All plays are explained in the 11-page instruction booklet which is an easy read for a typical 8-year-old.  Understanding the actions is another matter.

Just remembering the order of actions can be a challenge to some as on every turn, the dogs perform several actions.  At least it was a challenge to get the actions down. 

Maybe it was just old brain.  On the plus side, the game cards are mostly pictures with minimal text.  This is a plus for children who don’t want to spend time reading explanations.

In my opinion, the game has some excellent points, but there are also negatives that take away from the pleasure of playing the game

What's Good About the Game

As a family friendly board game, it excels.   I first played it with two other adults, but then later played with a 10-year-old.  While the adults were constantly trying to strategize, the experience with a child was different – it was just plain fun.

Another thing to love about this game is the subtlety in which it teaches children important skills in my opinion. I am not sure if the developers had all these skills in mind.

I picked up on five skills including patience, planning, memory, sustained attention span, and empathy.  Patience is required because each player’s turns last longer than the average game requiring many actions at a time. 

Planning and strategizing come later after one has played the game several times.  Memory is important because there are many directions to memorize to avoid missing something required during your turn.  A sustained attention span is necessary as each game can last 40 minutes or longer and can be challenging for a child that is distractible. 

Empathy is the skill of putting oneself in the shoes of another person, in this case, a dog.  For young children, actions such as piddling on lamp posts, burying bones, or picking up newspapers are doggie actions.  This may need some explanations.  Parents can turn that into a teachable moment to help the child understand real dogs.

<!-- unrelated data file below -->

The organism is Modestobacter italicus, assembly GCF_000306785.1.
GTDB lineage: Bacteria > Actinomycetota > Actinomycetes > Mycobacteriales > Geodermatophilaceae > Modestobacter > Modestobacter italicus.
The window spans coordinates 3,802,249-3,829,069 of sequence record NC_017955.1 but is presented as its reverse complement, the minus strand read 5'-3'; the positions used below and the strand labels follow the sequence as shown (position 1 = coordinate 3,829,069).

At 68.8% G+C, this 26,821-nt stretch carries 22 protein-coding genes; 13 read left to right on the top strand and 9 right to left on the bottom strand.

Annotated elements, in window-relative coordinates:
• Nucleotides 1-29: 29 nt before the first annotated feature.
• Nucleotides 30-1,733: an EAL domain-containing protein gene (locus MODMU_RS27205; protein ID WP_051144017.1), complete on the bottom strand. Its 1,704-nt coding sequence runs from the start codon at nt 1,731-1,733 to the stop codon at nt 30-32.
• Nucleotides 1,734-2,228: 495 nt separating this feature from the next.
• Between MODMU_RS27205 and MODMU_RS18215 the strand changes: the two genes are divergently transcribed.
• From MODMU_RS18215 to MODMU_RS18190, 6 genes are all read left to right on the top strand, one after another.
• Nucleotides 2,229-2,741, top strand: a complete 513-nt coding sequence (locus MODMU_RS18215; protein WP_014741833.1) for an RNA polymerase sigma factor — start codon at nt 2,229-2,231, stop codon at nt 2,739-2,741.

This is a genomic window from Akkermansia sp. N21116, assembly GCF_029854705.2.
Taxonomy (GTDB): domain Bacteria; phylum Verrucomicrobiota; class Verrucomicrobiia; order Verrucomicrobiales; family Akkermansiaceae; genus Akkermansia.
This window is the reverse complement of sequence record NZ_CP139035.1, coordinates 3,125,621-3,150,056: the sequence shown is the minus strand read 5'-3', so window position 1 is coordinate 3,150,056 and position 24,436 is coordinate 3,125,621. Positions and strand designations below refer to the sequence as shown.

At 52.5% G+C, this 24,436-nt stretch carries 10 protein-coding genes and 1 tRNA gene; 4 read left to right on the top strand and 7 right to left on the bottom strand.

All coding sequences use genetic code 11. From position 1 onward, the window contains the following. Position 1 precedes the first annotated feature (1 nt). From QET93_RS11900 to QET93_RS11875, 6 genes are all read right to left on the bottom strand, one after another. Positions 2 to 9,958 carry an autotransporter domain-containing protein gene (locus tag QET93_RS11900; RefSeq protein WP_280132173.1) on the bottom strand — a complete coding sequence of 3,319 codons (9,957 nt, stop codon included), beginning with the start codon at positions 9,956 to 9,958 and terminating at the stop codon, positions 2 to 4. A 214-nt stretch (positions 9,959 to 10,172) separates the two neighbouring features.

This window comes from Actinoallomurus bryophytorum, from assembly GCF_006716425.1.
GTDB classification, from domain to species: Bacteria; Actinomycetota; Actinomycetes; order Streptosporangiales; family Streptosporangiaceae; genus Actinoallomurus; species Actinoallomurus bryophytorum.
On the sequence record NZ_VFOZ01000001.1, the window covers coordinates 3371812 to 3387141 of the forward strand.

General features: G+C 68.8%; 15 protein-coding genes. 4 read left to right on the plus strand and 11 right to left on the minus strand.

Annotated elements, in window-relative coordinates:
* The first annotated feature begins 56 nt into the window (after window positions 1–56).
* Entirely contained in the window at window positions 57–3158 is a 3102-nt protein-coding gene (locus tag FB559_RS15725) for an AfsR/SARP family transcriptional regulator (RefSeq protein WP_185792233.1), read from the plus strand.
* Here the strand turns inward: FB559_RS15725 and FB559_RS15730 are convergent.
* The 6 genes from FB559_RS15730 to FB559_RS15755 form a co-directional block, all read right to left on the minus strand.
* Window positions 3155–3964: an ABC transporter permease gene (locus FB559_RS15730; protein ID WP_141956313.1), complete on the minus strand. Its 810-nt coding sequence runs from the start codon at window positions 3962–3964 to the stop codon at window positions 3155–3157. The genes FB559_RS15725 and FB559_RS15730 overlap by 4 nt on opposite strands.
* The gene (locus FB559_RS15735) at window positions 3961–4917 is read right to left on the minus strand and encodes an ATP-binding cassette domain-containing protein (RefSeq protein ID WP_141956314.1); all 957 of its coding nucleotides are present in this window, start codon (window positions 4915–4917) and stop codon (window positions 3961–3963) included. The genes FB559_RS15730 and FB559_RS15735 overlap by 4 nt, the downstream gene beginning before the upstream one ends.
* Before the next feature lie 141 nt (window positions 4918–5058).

What's Not So Good

Even though this is a fun, family game, beautifully created, and challenging to play, there are some negatives to this game that I need to point out. The game itself is fine, but the instructions are hard to understand.  Most of the problems are typos that need to be fixed.

For starters, the instruction book is difficult and confusing to understand.  There are a few typos making it more difficult to read.  On page 3, it says, Players turn a cards from the drawing deck in front of them.

Secondly, some of the directions seem to contradict each other. 

For example, the instruction book states that the game is intended for six years and up.  The box, on the other hand says 8+ years old.   In my opinion, a six-year-old would have to be very bright to master the game.

In another passage describing a fight between Bella and Romeo, the writer describes the sequence of actions.  The last sentence switches Bella’s name to Daisy’s name.  Little things like this can add confusion to the game.

In another section, the directions ask you to “see picture 1.”  The picture numbering was very confusing.  There were pictures on the first page that were numbered 1-12. 

Then on page 4, numbering starts again with one and continues to 3.  There were numbered pictures on page 6, 1-4 and again on page 7, numbered pictures 1-10 were presumably meant to accompany directions on the “Dog Stuff” Phase. 

All the numbers were in red and circled.  If numbering was necessary, at least each section should have been different to tell each apart from the next.  Creating more confusion, many of the pictures had additional numbers on them. The reader is left wondering where and to whom these numbers apply.

We finally figured out what all the numbering was, but it took a while and delayed the start of the game.

In another instance of numbering problems, the newspaper tokens are numbered from one to twelve, but the 6 and 9 are undisguisable.  If you play the game you will want to add an underline or period so you can tell them apart.  ( 6   9)

There is a bit of a learning curve to understand the directions and discover all that the game entails.  Don’t expect to open the box and begin playing almost immediately like other board games for young children.


Even with these issues, the game is an excellent choice to play during a family game night especially a dog lover family.  Older children may delve into the strategy where younger children will just find it humorous (piddle on lamp posts) and fun to play. 

A Dog’s Life, from Beton Games. $49.90 [including free shipping just about anywhere in the world]. Find it on Kickstarter! Learn more at adogslife.eu.